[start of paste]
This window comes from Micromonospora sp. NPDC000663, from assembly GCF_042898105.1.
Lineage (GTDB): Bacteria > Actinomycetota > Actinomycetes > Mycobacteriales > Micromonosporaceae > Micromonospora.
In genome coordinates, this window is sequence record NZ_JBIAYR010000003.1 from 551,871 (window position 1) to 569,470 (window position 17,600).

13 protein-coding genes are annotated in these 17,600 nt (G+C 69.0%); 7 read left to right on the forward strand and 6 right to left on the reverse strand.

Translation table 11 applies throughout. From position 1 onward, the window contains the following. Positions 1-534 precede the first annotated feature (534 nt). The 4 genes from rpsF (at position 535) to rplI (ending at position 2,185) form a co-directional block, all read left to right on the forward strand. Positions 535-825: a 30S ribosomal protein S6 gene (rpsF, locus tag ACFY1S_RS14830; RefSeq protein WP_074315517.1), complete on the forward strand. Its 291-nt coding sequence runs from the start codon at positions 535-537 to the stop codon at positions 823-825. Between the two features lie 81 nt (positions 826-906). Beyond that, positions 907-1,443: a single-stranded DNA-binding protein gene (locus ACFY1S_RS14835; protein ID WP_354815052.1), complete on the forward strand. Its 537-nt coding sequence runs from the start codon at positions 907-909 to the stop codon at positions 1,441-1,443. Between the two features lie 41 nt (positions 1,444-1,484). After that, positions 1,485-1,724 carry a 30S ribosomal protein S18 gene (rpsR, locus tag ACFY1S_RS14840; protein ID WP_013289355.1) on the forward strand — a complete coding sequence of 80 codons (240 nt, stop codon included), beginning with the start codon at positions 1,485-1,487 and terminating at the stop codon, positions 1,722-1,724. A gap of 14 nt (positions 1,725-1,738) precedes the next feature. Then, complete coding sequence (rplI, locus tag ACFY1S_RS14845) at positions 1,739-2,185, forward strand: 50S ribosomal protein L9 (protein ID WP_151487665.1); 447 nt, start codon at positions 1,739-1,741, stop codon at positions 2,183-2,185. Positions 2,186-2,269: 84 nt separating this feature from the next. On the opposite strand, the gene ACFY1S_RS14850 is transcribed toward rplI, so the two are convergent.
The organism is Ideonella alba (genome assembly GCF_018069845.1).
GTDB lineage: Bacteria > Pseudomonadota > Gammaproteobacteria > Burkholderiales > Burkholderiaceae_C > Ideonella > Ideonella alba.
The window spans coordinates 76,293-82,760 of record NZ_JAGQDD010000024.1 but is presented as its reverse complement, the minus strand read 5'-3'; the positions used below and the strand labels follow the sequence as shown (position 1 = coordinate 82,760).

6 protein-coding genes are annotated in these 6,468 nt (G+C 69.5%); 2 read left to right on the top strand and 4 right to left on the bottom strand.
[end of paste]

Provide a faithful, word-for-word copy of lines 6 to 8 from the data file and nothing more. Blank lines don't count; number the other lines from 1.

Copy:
The organism is Ideonella alba (genome assembly GCF_018069845.1).
GTDB lineage: Bacteria > Pseudomonadota > Gammaproteobacteria > Burkholderiales > Burkholderiaceae_C > Ideonella > Ideonella alba.
The window spans coordinates 76,293-82,760 of record NZ_JAGQDD010000024.1 but is presented as its reverse complement, the minus strand read 5'-3'; the positions used below and the strand labels follow the sequence as shown (position 1 = coordinate 82,760).